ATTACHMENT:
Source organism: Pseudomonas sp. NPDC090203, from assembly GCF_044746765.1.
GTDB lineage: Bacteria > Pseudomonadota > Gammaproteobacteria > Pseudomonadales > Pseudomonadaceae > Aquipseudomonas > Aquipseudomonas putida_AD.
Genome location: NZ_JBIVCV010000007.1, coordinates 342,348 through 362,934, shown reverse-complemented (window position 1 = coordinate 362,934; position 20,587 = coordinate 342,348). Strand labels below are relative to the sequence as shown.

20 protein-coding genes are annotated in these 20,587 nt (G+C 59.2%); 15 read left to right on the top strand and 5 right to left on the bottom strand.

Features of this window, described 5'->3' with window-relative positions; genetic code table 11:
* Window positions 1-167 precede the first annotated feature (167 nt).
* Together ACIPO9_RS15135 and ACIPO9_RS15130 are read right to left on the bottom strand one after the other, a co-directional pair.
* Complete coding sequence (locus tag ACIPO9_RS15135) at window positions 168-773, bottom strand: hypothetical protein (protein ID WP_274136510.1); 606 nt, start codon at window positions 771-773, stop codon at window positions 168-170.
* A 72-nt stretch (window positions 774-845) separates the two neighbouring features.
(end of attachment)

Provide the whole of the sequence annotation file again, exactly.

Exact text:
Source organism: Pseudomonas sp. NPDC090203, from assembly GCF_044746765.1.
GTDB lineage: Bacteria > Pseudomonadota > Gammaproteobacteria > Pseudomonadales > Pseudomonadaceae > Aquipseudomonas > Aquipseudomonas putida_AD.
Genome location: NZ_JBIVCV010000007.1, coordinates 342,348 through 362,934, shown reverse-complemented (window position 1 = coordinate 362,934; position 20,587 = coordinate 342,348). Strand labels below are relative to the sequence as shown.

20 protein-coding genes are annotated in these 20,587 nt (G+C 59.2%); 15 read left to right on the top strand and 5 right to left on the bottom strand.

Features of this window, described 5'->3' with window-relative positions; genetic code table 11:
* Window positions 1-167 precede the first annotated feature (167 nt).
* Together ACIPO9_RS15135 and ACIPO9_RS15130 are read right to left on the bottom strand one after the other, a co-directional pair.
* Complete coding sequence (locus tag ACIPO9_RS15135) at window positions 168-773, bottom strand: hypothetical protein (protein ID WP_274136510.1); 606 nt, start codon at window positions 771-773, stop codon at window positions 168-170.
* A 72-nt stretch (window positions 774-845) separates the two neighbouring features.